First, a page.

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tl;dr: You probably witnessed it as well. You fill a form, you navigate somewhere else and then go back to realize all the form was cleared away. Maybe it was a search form or even a registration one. This shouldn’t be the case: you can write a simple hook to preserve state in the browser history. Try it live here. Also, the code is live on CodeSandbox.

A demo of using the browser history to preserve state


These aren’t easy times. Ever since the COVID-19 pandemic stroke, I’ve been locked up to my apartment. Mainly working remotely and playing Overcooked 2 with my fiancée. Last week I had the chance to volunteer in a non-profit project, where I was writing some front-end code (forms!) in React. I haven’t written actual front-end code for a while, which was a fresh breeze.

The form itself was split to 3 pages, or “stages”, to make filling it easier:

The form was split to 3 different stages

I started by coding every stage on its own. Adding navigation later should be easy and not a problem, thanks to React Router v5. This made my coding experience REALLY fast. When I got to navigation, using RRv5 was kinda easy. I decided to use the browser history state to pass the page results between pages. The browser history state is a way of passing data or storing data in the history stack itself, instead of adding a new global state to the app. So navigating looked like this:

import { useHistory } from "react-router-dom";

function MyComponent() {
  const history = useHistory();

  return (
    <button
      type="button"
      onClick={() => {
        history.push({
          pathname: "/next-page",
          state: {
            firstSectionResult: THE_VALUE_I_WANT_TO_PASS
          }
        });
      }}
    >
      Next step
    </button>
  );
}

How does it work? Well, if you long-press the “back” button on your browser, you’d probably see your history for this specific tab. Using window.history.back() is a handy way to go back programmatically, but it’s not the entire API that the browser gives us. It also gives us the power to manipulate the history stack with pushing a new item and replacing the current item. Each item on the history has a path name and state that you can manage. Most project I witnessed don’t use the history state at all, despite it being a super powerful tool!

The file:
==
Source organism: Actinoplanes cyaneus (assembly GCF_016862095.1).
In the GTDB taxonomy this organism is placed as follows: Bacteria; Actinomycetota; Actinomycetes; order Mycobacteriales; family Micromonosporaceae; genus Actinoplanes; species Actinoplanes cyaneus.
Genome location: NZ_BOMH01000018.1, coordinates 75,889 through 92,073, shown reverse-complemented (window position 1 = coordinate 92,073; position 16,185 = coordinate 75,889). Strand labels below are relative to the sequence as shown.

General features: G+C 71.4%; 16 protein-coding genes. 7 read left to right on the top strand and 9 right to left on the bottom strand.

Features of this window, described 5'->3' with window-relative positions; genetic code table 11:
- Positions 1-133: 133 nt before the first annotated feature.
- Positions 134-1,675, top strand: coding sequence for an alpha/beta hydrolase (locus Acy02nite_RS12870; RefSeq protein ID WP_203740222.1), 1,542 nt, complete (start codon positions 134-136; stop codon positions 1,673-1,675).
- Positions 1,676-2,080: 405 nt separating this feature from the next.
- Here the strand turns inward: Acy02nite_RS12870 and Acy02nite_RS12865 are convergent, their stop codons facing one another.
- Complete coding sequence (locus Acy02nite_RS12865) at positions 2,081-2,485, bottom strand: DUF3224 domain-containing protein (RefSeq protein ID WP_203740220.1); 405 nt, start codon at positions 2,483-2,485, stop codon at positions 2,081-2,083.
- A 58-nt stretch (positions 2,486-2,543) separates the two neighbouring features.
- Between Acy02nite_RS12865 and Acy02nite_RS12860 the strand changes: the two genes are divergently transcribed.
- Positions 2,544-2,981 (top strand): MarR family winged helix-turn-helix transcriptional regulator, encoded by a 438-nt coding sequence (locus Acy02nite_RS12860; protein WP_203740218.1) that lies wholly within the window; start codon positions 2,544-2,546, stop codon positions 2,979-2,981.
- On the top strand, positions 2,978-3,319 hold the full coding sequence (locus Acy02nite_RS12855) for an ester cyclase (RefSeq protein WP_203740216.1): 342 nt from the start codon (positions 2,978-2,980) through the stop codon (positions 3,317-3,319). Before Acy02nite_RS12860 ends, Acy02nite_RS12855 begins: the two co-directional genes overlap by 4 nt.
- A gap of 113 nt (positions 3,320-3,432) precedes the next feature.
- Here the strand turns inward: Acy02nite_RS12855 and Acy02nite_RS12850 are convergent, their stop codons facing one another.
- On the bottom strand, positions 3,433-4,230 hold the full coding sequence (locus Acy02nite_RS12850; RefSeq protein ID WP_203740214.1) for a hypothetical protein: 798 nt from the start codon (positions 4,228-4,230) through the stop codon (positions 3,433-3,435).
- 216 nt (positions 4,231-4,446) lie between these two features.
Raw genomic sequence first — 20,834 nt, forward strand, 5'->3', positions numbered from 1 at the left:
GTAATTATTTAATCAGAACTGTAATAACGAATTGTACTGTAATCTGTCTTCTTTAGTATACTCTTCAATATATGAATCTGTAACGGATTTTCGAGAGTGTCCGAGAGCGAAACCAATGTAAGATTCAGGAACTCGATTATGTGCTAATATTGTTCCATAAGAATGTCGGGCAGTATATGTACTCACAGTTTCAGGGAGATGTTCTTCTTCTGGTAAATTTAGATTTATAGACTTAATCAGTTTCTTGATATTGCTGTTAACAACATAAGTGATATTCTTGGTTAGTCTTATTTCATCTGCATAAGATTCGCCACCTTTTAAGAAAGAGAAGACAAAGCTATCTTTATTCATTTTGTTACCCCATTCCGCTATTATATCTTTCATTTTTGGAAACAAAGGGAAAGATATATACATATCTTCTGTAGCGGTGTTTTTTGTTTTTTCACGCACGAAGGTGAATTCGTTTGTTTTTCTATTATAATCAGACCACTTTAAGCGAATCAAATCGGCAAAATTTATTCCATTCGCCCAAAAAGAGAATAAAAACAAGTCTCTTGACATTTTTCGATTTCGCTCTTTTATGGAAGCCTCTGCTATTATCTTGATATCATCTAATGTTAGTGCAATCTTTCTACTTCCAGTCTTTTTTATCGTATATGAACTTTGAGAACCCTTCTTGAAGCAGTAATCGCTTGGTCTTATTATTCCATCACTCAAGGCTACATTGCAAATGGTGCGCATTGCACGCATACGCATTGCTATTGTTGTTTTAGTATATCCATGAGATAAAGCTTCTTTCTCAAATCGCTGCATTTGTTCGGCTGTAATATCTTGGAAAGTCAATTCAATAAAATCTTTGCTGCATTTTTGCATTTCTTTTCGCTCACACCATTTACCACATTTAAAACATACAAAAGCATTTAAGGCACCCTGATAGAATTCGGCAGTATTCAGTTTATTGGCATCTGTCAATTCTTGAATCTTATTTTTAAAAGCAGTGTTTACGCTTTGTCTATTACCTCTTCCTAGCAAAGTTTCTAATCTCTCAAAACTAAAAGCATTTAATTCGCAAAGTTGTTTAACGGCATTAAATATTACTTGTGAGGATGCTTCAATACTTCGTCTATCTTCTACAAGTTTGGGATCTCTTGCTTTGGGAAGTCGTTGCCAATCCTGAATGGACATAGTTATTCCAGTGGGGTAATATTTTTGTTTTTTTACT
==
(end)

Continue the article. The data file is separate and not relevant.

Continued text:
I also provided a hook to read the value off the history state:

import { useHistory } from "react-router-dom";

export function useFirstSectionResult(): FirstSectionResult | undefined {
  const history = useHistory();
  const result = history.location.state?.firstSectionResult;
  return result;
}

Now I could use the history state in the next page just by calling this hook. If I got undefined, I could redirect the users back to the first section so they will complete it. I saw that this idea works, and I was excited to try pressing the browser’s “back” button to immediately press “next” to see that the state management actually works.

So I hit the “back button”. The form that I just filled is empty. When I clicked “next” the second stage of the form worked as expected, but I was very annoyed by the fact that all the fields I filled is now completely empty.

Solving the State Preservation Problem

This is a problem we have in modern front-end apps which we hadn’t when we were doing forms generated by some backend (like Rails or ASP) because the browsers do try to remember the values we filled in the forms! Because all the routing and rendering happens on the client side, way after the browser “rehydrates” its inputs, we lose all the state of the form.